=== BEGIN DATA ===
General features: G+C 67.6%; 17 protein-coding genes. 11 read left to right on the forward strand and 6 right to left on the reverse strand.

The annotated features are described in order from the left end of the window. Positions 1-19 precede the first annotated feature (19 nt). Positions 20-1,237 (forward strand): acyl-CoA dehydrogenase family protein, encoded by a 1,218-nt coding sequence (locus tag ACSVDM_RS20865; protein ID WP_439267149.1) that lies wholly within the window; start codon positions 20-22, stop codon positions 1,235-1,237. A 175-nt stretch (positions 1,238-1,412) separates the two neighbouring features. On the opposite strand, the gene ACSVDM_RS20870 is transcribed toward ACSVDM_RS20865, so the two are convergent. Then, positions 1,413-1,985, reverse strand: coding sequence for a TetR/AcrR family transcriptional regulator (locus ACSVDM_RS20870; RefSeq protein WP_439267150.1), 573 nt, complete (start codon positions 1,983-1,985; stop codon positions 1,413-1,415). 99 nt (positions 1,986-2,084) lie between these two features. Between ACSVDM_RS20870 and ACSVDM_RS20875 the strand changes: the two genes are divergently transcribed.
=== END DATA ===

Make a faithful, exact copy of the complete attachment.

General features: G+C 67.6%; 17 protein-coding genes. 11 read left to right on the forward strand and 6 right to left on the reverse strand.

The annotated features are described in order from the left end of the window. Positions 1-19 precede the first annotated feature (19 nt). Positions 20-1,237 (forward strand): acyl-CoA dehydrogenase family protein, encoded by a 1,218-nt coding sequence (locus tag ACSVDM_RS20865; protein ID WP_439267149.1) that lies wholly within the window; start codon positions 20-22, stop codon positions 1,235-1,237. A 175-nt stretch (positions 1,238-1,412) separates the two neighbouring features. On the opposite strand, the gene ACSVDM_RS20870 is transcribed toward ACSVDM_RS20865, so the two are convergent. Then, positions 1,413-1,985, reverse strand: coding sequence for a TetR/AcrR family transcriptional regulator (locus ACSVDM_RS20870; RefSeq protein WP_439267150.1), 573 nt, complete (start codon positions 1,983-1,985; stop codon positions 1,413-1,415). 99 nt (positions 1,986-2,084) lie between these two features. Between ACSVDM_RS20870 and ACSVDM_RS20875 the strand changes: the two genes are divergently transcribed.